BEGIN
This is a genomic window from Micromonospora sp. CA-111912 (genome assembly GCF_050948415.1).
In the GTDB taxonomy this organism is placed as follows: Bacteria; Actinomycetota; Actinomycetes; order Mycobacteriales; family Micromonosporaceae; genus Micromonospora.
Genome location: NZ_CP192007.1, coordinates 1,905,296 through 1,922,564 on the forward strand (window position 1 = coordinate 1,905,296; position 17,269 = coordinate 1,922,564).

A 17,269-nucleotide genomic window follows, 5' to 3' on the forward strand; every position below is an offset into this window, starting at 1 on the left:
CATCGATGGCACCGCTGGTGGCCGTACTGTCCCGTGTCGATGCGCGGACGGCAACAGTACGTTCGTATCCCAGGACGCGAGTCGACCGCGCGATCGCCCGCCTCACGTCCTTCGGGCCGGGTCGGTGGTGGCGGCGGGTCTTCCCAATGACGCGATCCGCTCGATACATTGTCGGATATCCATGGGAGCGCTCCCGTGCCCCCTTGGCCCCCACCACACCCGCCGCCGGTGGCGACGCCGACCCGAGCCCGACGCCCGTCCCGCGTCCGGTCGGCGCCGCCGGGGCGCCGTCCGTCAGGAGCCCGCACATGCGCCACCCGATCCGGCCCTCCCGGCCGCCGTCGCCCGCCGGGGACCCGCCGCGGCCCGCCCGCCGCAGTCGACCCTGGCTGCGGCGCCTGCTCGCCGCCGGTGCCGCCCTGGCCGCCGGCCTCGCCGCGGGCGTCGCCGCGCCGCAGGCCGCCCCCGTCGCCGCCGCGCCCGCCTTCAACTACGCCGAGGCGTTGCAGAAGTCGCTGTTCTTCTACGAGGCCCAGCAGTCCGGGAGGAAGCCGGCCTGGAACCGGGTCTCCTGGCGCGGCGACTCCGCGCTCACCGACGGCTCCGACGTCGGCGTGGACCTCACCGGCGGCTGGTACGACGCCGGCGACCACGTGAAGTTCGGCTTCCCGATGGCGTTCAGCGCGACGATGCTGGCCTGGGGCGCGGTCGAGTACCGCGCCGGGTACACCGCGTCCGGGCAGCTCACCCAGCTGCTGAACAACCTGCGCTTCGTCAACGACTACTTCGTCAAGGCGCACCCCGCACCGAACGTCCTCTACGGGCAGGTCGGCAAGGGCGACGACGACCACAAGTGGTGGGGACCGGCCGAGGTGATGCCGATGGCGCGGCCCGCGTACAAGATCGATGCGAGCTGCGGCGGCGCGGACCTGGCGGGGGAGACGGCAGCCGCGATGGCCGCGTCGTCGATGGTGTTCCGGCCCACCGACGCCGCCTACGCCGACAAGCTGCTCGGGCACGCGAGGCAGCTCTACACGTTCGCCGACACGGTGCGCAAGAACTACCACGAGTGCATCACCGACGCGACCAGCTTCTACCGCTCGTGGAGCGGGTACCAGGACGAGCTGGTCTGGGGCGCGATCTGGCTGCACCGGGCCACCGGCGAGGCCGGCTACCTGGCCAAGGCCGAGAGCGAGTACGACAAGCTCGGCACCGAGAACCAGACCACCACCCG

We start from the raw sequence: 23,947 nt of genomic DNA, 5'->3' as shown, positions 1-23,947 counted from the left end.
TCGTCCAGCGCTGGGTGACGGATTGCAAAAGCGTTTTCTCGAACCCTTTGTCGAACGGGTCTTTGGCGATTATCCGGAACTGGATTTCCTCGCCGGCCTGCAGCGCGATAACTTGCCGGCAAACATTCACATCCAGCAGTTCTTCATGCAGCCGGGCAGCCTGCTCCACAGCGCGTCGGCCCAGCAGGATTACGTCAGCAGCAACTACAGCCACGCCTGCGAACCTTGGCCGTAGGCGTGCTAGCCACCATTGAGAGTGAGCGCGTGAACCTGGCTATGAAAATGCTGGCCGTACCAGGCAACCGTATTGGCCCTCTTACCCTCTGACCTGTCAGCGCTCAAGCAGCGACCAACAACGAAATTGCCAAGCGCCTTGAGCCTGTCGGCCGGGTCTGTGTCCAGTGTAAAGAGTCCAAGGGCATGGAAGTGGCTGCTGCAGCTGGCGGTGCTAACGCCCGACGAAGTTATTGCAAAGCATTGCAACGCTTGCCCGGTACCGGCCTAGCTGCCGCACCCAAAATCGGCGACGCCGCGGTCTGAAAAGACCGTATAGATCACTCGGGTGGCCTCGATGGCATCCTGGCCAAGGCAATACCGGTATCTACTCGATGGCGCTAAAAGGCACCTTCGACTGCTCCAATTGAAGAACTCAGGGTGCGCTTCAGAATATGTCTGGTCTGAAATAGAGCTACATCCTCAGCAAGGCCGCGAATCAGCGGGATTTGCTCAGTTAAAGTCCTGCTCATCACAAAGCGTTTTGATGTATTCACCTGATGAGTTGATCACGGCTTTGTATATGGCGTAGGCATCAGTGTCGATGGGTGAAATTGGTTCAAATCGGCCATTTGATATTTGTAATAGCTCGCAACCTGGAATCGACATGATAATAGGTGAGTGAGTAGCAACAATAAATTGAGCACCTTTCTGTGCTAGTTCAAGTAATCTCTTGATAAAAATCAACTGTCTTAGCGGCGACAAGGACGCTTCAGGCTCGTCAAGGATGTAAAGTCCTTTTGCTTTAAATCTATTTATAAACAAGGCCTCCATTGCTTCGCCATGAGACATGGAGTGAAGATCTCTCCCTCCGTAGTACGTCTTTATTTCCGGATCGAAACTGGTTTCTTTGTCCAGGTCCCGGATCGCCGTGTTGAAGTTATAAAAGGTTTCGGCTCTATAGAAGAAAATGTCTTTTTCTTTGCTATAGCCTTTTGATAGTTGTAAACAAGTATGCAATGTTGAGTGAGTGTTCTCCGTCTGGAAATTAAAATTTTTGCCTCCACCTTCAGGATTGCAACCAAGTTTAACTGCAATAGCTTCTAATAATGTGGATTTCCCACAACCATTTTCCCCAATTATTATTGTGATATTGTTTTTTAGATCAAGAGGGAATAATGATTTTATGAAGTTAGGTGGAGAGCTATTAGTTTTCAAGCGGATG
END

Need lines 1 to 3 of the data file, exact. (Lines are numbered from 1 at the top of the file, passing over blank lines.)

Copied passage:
This is a genomic window from Micromonospora sp. CA-111912 (genome assembly GCF_050948415.1).
In the GTDB taxonomy this organism is placed as follows: Bacteria; Actinomycetota; Actinomycetes; order Mycobacteriales; family Micromonosporaceae; genus Micromonospora.
Genome location: NZ_CP192007.1, coordinates 1,905,296 through 1,922,564 on the forward strand (window position 1 = coordinate 1,905,296; position 17,269 = coordinate 1,922,564).